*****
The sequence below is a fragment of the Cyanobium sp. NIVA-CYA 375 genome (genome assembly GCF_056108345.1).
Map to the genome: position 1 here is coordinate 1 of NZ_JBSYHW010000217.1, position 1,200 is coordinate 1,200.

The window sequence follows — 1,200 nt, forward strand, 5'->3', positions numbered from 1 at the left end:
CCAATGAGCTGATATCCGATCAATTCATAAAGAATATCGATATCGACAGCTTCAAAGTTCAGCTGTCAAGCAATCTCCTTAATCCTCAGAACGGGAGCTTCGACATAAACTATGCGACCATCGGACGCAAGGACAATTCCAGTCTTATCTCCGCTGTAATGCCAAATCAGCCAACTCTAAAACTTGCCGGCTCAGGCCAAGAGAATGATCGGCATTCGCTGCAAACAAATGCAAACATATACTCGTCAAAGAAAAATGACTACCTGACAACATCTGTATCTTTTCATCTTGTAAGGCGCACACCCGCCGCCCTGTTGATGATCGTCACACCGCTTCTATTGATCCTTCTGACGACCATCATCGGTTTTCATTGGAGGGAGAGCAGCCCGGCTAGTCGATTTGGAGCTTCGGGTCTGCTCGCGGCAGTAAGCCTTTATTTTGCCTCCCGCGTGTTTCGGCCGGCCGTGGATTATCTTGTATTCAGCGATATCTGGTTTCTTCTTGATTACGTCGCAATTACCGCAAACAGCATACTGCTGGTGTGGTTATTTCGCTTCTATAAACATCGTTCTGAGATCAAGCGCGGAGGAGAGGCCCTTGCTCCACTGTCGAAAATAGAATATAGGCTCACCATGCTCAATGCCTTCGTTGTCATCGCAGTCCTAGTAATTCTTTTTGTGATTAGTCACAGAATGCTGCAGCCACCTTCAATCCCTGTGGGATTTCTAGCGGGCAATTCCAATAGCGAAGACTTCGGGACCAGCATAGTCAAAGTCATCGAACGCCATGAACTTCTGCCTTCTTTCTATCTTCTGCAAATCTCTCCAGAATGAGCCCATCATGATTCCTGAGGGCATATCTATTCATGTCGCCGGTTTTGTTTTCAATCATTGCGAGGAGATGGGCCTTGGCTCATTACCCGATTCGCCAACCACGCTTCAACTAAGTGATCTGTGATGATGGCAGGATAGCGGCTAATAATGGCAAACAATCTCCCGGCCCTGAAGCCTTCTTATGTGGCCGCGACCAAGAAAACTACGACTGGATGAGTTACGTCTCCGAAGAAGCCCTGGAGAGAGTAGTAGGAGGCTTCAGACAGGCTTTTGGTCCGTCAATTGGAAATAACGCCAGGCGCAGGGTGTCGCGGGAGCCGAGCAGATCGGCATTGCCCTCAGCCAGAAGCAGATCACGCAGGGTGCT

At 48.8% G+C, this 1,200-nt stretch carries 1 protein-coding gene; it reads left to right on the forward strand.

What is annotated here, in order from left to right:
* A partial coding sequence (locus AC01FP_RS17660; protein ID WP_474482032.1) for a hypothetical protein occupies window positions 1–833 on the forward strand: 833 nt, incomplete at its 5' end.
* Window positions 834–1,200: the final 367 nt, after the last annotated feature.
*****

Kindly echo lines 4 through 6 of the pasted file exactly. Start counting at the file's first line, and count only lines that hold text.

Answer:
CCAATGAGCTGATATCCGATCAATTCATAAAGAATATCGATATCGACAGCTTCAAAGTTCAGCTGTCAAGCAATCTCCTTAATCCTCAGAACGGGAGCTTCGACATAAACTATGCGACCATCGGACGCAAGGACAATTCCAGTCTTATCTCCGCTGTAATGCCAAATCAGCCAACTCTAAAACTTGCCGGCTCAGGCCAAGAGAATGATCGGCATTCGCTGCAAACAAATGCAAACATATACTCGTCAAAGAAAAATGACTACCTGACAACATCTGTATCTTTTCATCTTGTAAGGCGCACACCCGCCGCCCTGTTGATGATCGTCACACCGCTTCTATTGATCCTTCTGACGACCATCATCGGTTTTCATTGGAGGGAGAGCAGCCCGGCTAGTCGATTTGGAGCTTCGGGTCTGCTCGCGGCAGTAAGCCTTTATTTTGCCTCCCGCGTGTTTCGGCCGGCCGTGGATTATCTTGTATTCAGCGATATCTGGTTTCTTCTTGATTACGTCGCAATTACCGCAAACAGCATACTGCTGGTGTGGTTATTTCGCTTCTATAAACATCGTTCTGAGATCAAGCGCGGAGGAGAGGCCCTTGCTCCACTGTCGAAAATAGAATATAGGCTCACCATGCTCAATGCCTTCGTTGTCATCGCAGTCCTAGTAATTCTTTTTGTGATTAGTCACAGAATGCTGCAGCCACCTTCAATCCCTGTGGGATTTCTAGCGGGCAATTCCAATAGCGAAGACTTCGGGACCAGCATAGTCAAAGTCATCGAACGCCATGAACTTCTGCCTTCTTTCTATCTTCTGCAAATCTCTCCAGAATGAGCCCATCATGATTCCTGAGGGCATATCTATTCATGTCGCCGGTTTTGTTTTCAATCATTGCGAGGAGATGGGCCTTGGCTCATTACCCGATTCGCCAACCACGCTTCAACTAAGTGATCTGTGATGATGGCAGGATAGCGGCTAATAATGGCAAACAATCTCCCGGCCCTGAAGCCTTCTTATGTGGCCGCGACCAAGAAAACTACGACTGGATGAGTTACGTCTCCGAAGAAGCCCTGGAGAGAGTAGTAGGAGGCTTCAGACAGGCTTTTGGTCCGTCAATTGGAAATAACGCCAGGCGCAGGGTGTCGCGGGAGCCGAGCAGATCGGCATTGCCCTCAGCCAGAAGCAGATCACGCAGGGTGCT

At 48.8% G+C, this 1,200-nt stretch carries 1 protein-coding gene; it reads left to right on the forward strand.

What is annotated here, in order from left to right: